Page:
This restoration of Dylan’s home recordings with the Band, made during his post-motorcycle accident retreat from public work in 1966-67, is handily available in two different configurations to suit your personal level of fanaticism.
Dylan never meant for these sessions to be released, they’re working tapes of new songs, meant to be sent to other artists to cover them, literally recorded in his basement in Woodstock, NY, with organist Garth Hudson doubling as recording engineer. But even the casual fan will get a lot out of the affordable, 2-disc Raw edition, which contains all the major songs from the period, performed with a casual grandeur by one of the greatest of all rock ensembles at its most relaxed. These sessions have an intimate, unrehearsed vibe that stands in contrast to the crackling electricity of Blonde On Blonde and Highway 61 Revisited. What you hear instead is the instinct of great musicians, reacting to new ideas and forming arrangements on the fly, playing for each others’ pleasure rather than fretting over a perfect take. It’s a joy to hear, and at over two hours, a generous amount.
However, the bootleg-savvy music historian with a sufficient love for Dylan to justify a $100-ish investment should seriously consider the handsome 6-disc Complete edition, which arrives in a sturdy 8 1/2-inch box containing two hardbound books. It’s immersive in a way that few archival releases are. We the audience have rarely had such an opportunity to follow an artist of Dylan’s magnitude through their day to day creative process (only the dozens of hours of leaked raw footage from the Beatles’ Let It Be sessions and the 5-disc set of Beach Boys’ SMiLE Sessions come to mind), and this set adds over thirty tracks to the most comprehensive bootlegs previously produced. Both editions are free from the overdubs and later-period Band tracks added to the 1975 double-album The Basement Tapes, where some of this material first saw release, as well as a noticeable sound quality upgrade from all previous pressings.
The set is arranged chronologically, and the first two discs contain almost all covers of old American songs, spirituals, blues and country standards, even doo-wop. Listening to the whole thing, a picture begins to emerge in the mind of what Dylan was going for when he set out to work in this manner, a natural ease and comfort between all the players that would allow him to work quickly when the originals began to flow. Once the flow begins, around the beginning of disc three, it continues at a rapid pace with “I Shall Be Released”, “This Wheel’s On Fire”, “The Mighty Quinn”, “Tears Of Rage” and “Nothing Was Delivered” coming in quick succession. Most of the major songs from the period get two versions, sometimes revealing a major re-haul. You also get takes of older Dylan songs like “One Too Many Mornings”, “Blowin’ In The Wind” and “It Ain’t Me Babe” that one friend of mine suspects represent the arrival of Levon Helm, playing familiar tunes to get him into the groove.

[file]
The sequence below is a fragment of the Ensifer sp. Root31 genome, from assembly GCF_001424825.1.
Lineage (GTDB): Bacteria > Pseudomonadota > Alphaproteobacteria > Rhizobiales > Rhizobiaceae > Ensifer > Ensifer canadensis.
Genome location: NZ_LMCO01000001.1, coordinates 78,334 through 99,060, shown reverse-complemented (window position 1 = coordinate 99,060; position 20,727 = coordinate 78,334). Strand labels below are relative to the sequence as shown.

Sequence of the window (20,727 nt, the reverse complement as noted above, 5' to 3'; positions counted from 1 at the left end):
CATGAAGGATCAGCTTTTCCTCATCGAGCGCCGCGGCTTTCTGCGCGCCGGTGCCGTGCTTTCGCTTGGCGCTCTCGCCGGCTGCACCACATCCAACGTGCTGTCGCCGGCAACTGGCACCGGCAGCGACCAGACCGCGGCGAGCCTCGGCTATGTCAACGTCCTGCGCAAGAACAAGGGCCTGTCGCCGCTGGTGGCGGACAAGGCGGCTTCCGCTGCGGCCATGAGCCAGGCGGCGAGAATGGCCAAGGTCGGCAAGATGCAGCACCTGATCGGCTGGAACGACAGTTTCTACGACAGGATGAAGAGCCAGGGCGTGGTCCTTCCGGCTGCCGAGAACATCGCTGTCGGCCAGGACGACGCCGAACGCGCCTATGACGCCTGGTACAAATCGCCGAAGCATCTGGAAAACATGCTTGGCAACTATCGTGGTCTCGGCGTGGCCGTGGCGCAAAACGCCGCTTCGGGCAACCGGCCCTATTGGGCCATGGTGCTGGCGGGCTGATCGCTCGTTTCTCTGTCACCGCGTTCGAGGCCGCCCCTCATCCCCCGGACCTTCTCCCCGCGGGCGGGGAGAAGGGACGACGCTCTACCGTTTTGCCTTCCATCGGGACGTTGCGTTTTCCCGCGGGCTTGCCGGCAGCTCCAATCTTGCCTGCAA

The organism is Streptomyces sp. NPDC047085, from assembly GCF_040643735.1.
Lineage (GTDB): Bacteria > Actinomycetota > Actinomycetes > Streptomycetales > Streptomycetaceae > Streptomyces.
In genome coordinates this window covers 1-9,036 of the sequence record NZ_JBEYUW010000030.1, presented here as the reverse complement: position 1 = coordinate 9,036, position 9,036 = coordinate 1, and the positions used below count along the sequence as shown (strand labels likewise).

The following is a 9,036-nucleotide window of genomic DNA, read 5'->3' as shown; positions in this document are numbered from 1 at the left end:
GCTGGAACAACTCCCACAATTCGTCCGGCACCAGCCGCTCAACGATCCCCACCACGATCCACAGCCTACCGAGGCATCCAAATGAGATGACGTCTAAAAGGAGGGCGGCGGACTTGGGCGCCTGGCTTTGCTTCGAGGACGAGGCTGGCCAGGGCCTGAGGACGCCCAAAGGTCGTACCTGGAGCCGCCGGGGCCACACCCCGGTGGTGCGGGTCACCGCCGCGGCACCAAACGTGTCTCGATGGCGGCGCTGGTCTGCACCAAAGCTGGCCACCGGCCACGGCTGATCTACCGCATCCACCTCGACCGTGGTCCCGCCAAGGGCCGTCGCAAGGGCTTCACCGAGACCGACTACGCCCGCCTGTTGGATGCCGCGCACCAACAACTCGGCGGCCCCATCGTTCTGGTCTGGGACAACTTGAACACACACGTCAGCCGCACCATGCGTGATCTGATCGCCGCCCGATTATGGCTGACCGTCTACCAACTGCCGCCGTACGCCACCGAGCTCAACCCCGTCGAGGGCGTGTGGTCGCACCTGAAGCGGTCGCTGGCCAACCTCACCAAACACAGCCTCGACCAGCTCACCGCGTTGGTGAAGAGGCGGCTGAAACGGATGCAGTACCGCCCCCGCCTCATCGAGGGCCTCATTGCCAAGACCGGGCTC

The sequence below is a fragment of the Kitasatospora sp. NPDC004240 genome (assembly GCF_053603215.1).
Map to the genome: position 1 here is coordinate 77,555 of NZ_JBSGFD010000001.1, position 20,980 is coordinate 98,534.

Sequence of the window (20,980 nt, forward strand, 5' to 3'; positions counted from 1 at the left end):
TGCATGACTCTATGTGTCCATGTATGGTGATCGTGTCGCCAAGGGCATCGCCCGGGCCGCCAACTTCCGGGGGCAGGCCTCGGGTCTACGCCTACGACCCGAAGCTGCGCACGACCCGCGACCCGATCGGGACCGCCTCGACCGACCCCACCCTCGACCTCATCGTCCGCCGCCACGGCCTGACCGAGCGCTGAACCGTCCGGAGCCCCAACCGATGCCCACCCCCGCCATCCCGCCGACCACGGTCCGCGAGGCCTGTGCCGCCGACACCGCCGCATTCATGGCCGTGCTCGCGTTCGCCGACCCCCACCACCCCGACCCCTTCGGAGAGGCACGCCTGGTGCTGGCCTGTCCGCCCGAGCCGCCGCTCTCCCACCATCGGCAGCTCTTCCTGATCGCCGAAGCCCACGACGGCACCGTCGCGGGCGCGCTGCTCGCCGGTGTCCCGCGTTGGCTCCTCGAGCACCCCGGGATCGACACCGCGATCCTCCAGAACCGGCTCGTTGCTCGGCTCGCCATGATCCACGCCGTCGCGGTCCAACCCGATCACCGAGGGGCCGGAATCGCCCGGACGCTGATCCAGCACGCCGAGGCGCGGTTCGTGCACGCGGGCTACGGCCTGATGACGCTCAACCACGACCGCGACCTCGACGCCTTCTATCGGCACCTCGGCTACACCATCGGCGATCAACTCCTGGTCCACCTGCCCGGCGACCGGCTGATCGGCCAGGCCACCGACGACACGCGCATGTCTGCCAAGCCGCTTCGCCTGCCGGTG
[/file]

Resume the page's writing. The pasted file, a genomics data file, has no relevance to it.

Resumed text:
Is every last second of it essential? It depends on how much patience and curiosity you have for this material. These tapes were the source of the first widely-produced rock bootleg album (the 2-LP Great White Wonder in 1969), and its underground success proved that there was an audience ravenous to hear tapes from their favorite artists that weren’t meant to be heard. There is definitely a kind of person who will devour the three versions of “Open The Door Homer” and note what changed as the song developed, all the brief fragments and incomplete takes, and all the lesser-quality cassette-sourced tracks on disc 6, appreciating how each moment adds to a bigger picture. For that person, nothing but the Complete set will do. But the cream of the period is well represented on Raw, a well of material no serious student of American music should be without.
Laughing Len is an artist who shines in a live context, and this intense, three-hour performance from the 2013 tour supporting his then-current Old Ideas album makes for a worthy addition to his already-extensive list of live albums. When Cohen first recorded most of these songs, he sounded older than his years; as an octogenarian, he sounds only slightly older, his phrasing and note choices only having sharpened with time. The band is impeccable, as is the audio and video quality. Inspired readings of”Bird On A Wire”, “Everybody Knows” and “Tower of Song” are the usual meat of a Cohen set, but expect chills from the “If It Be Your Will” as sung by the Webb Sisters, a moment that stole the air from the room when Cohen played the Nokia Theater in 2008. Fittingly, the six new songs in the set (three found as DVD bonus tracks) bristle with an immediacy not always found on their studio recordings – maybe he should ONLY make live albums from now on.